Despite being the only person standing in the vestibule, at one point I am moved approximately two feet to my right and a stanchion is placed in front of me. Apparently my lone presence was making the corrections officer handling visitor in-take feel “overwhelmed.” I begin to worry that my backpack is going to be too big for the rather small lockers arrayed behind her, and when I’m finally motioned forward, they cannot find my name on the list. I start to panic. This will be my only opportunity to see the work. Fortunately, the RTA employee is still present, and he’s able to help them find me on another manifest. I’m finally waved through the metal detector. It’s not my ears that set off the machine but a single overlooked penny in my back pocket .
Sing Sing sits on the banks of the Hudson. When I enter the long room humming with activity, I am immediately struck by the spectacular view of the Palisades that is visible from the wall of windows overlooking the river. If this were real estate, it would fetch top dollar. I can’t even begin to imagine the agony of being exposed to this glimpse of nature and sunset and flowing movement every day of your life and have it always be tantalizingly just out of reach.
I’m also surprised to see that almost all of the officers are people of color. The pop cultural stereotype of white guards and black prisoners, at least in this situation, is not supported by the evidence. As is usual, the truth of any situation is always far more complex than its representation.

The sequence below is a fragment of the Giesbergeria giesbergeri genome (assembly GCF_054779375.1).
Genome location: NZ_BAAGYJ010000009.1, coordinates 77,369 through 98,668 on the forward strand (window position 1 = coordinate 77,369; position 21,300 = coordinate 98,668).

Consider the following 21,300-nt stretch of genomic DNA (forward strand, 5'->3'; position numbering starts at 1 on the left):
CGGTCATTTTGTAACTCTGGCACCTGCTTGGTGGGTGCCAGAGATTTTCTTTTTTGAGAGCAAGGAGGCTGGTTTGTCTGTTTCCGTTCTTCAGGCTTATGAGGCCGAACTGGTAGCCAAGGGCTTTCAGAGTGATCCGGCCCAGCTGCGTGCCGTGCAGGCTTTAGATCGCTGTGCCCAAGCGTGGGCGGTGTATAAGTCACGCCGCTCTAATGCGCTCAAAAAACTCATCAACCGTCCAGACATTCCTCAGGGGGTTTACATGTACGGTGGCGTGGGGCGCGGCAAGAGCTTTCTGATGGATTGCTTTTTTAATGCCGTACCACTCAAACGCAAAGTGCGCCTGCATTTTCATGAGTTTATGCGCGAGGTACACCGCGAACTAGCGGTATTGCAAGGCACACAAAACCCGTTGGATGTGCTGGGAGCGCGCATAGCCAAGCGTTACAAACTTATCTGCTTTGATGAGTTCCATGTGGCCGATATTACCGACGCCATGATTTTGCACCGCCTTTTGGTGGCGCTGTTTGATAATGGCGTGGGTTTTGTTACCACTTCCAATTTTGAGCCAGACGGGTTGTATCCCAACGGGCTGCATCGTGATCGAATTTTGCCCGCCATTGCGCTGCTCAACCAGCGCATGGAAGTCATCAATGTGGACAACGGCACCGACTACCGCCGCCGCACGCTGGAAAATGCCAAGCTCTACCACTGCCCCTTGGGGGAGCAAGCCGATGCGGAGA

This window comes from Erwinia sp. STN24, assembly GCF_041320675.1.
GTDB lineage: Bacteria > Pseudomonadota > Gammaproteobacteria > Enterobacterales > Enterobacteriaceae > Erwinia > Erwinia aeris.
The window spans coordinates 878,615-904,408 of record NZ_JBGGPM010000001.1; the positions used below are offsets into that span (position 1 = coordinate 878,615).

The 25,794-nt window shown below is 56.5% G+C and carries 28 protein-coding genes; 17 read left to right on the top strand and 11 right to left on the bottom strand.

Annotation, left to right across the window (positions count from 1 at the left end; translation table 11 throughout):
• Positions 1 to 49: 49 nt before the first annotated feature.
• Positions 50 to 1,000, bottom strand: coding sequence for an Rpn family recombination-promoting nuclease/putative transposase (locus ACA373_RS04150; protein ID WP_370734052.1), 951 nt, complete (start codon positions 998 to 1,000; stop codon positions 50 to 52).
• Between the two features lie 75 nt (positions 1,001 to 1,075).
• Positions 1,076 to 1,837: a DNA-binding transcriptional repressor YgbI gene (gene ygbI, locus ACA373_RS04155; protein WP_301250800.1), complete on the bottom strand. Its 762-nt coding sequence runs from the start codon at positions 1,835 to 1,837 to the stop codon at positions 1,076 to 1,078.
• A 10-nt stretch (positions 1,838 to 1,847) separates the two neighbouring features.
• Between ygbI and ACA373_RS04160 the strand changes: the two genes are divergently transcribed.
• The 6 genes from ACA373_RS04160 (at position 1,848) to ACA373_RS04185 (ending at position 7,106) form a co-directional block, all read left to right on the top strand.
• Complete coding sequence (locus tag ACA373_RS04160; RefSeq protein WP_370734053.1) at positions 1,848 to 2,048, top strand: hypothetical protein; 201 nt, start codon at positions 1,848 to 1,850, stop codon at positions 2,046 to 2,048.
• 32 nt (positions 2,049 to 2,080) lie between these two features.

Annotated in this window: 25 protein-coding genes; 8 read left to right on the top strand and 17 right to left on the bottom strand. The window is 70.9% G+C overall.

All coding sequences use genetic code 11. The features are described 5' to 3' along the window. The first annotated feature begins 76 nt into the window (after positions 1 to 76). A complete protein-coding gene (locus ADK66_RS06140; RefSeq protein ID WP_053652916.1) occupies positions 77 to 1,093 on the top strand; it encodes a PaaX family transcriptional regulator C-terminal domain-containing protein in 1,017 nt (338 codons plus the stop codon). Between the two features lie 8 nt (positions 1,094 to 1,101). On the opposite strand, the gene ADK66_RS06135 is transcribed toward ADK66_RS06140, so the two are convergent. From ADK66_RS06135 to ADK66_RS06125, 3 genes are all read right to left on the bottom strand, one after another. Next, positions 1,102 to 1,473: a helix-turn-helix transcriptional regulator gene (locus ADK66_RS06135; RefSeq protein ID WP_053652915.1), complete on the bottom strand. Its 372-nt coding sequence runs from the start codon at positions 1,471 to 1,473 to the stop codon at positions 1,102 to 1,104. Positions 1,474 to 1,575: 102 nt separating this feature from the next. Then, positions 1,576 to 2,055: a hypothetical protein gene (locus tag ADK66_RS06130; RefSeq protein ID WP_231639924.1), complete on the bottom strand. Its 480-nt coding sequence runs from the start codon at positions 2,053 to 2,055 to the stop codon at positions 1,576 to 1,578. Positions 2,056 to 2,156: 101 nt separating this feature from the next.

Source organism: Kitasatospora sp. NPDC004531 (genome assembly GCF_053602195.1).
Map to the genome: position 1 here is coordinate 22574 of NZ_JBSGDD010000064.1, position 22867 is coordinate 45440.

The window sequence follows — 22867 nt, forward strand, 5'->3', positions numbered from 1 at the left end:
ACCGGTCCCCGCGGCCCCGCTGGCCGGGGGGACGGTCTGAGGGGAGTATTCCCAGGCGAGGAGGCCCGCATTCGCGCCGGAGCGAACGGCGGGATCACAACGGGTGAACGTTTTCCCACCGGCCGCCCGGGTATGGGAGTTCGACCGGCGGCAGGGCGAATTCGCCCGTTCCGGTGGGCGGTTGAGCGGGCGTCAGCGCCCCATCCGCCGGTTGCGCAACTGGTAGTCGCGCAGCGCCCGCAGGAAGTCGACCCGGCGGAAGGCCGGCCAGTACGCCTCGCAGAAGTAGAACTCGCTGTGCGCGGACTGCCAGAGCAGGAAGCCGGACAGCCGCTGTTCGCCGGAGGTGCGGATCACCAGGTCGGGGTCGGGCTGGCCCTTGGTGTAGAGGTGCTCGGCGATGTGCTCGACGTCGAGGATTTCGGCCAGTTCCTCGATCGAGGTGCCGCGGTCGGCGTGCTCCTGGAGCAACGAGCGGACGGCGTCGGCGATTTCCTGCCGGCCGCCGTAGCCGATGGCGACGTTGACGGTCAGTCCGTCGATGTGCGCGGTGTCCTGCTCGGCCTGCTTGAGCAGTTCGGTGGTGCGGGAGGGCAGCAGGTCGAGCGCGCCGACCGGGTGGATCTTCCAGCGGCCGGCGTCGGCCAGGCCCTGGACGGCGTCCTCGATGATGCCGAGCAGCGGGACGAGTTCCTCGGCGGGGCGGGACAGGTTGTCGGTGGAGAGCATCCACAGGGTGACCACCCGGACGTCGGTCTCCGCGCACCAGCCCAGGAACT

[pullquote align=”left” cite=”” link=”” color=”” class=”” size=””]“I need to learn how to better express my love.” [/pullquote]
I sit down to talk to some of the actors and the assistant director of the production, Lawrence Bartley. As part of the audition process, director Kate Powers had invited potential cast members to state which character they wanted to play most and why. One of them had replied that he wanted to be Sebastian (the lost twin of the play’s leading character Viola) because “I am a student of love, and I need to learn how to better express my love to my family.” (He got the part.) So I’m not surprised that the men I speak to are deeply thoughtful and articulate about the play and its larger significance to them.
Involvement with RTA goes far beyond being just a fun thing for them to do to pass the time while doing time. Successfully completing the program means that the men have demonstrated leadership, reliability, and a capacity to compromise, accept direction, and work in tandem as a team. Tackling Shakespeare’s iambic pentameter and complicated prose improves literary skills and cultural knowledge. Having to succinctly state what character they want to play and why provides valuable practice for future job interviews. All of these things are noted and then recorded in each man’s inmate case file. Acting in the play could get them released sooner by the parole board since it shows evidence of positive, goal-directed behavior (ironically for a play whose comic characters are so funny precisely because they behave so badly).